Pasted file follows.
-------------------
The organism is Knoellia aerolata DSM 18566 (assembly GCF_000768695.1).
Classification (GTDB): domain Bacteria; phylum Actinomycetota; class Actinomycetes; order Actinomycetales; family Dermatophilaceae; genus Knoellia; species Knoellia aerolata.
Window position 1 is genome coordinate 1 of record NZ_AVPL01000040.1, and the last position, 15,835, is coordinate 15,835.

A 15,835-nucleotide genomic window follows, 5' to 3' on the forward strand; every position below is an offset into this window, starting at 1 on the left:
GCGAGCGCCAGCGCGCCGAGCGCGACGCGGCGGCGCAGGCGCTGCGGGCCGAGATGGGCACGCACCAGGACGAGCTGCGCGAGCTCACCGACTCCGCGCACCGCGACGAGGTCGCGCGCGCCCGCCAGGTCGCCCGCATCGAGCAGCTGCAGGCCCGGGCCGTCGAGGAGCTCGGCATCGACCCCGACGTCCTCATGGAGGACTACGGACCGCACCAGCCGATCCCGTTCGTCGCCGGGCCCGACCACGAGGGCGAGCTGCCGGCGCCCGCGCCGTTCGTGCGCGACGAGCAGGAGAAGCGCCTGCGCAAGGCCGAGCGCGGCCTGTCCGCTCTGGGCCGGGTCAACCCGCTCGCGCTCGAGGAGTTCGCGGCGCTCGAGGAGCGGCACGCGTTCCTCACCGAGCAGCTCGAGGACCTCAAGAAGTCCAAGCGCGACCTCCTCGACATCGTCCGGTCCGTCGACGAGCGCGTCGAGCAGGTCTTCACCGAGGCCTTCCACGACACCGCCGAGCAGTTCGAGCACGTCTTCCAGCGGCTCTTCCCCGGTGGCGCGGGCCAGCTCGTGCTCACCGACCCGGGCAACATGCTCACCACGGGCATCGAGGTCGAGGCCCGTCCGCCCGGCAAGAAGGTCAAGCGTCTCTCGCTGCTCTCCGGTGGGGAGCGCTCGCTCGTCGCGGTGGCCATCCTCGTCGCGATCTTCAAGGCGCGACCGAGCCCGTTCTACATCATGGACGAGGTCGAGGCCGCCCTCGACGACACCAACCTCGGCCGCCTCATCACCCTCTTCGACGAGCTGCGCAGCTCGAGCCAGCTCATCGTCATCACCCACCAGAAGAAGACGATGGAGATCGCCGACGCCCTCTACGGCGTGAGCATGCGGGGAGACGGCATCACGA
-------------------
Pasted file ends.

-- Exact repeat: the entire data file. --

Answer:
The organism is Knoellia aerolata DSM 18566 (assembly GCF_000768695.1).
Classification (GTDB): domain Bacteria; phylum Actinomycetota; class Actinomycetes; order Actinomycetales; family Dermatophilaceae; genus Knoellia; species Knoellia aerolata.
Window position 1 is genome coordinate 1 of record NZ_AVPL01000040.1, and the last position, 15,835, is coordinate 15,835.

A 15,835-nucleotide genomic window follows, 5' to 3' on the forward strand; every position below is an offset into this window, starting at 1 on the left:
GCGAGCGCCAGCGCGCCGAGCGCGACGCGGCGGCGCAGGCGCTGCGGGCCGAGATGGGCACGCACCAGGACGAGCTGCGCGAGCTCACCGACTCCGCGCACCGCGACGAGGTCGCGCGCGCCCGCCAGGTCGCCCGCATCGAGCAGCTGCAGGCCCGGGCCGTCGAGGAGCTCGGCATCGACCCCGACGTCCTCATGGAGGACTACGGACCGCACCAGCCGATCCCGTTCGTCGCCGGGCCCGACCACGAGGGCGAGCTGCCGGCGCCCGCGCCGTTCGTGCGCGACGAGCAGGAGAAGCGCCTGCGCAAGGCCGAGCGCGGCCTGTCCGCTCTGGGCCGGGTCAACCCGCTCGCGCTCGAGGAGTTCGCGGCGCTCGAGGAGCGGCACGCGTTCCTCACCGAGCAGCTCGAGGACCTCAAGAAGTCCAAGCGCGACCTCCTCGACATCGTCCGGTCCGTCGACGAGCGCGTCGAGCAGGTCTTCACCGAGGCCTTCCACGACACCGCCGAGCAGTTCGAGCACGTCTTCCAGCGGCTCTTCCCCGGTGGCGCGGGCCAGCTCGTGCTCACCGACCCGGGCAACATGCTCACCACGGGCATCGAGGTCGAGGCCCGTCCGCCCGGCAAGAAGGTCAAGCGTCTCTCGCTGCTCTCCGGTGGGGAGCGCTCGCTCGTCGCGGTGGCCATCCTCGTCGCGATCTTCAAGGCGCGACCGAGCCCGTTCTACATCATGGACGAGGTCGAGGCCGCCCTCGACGACACCAACCTCGGCCGCCTCATCACCCTCTTCGACGAGCTGCGCAGCTCGAGCCAGCTCATCGTCATCACCCACCAGAAGAAGACGATGGAGATCGCCGACGCCCTCTACGGCGTGAGCATGCGGGGAGACGGCATCACGA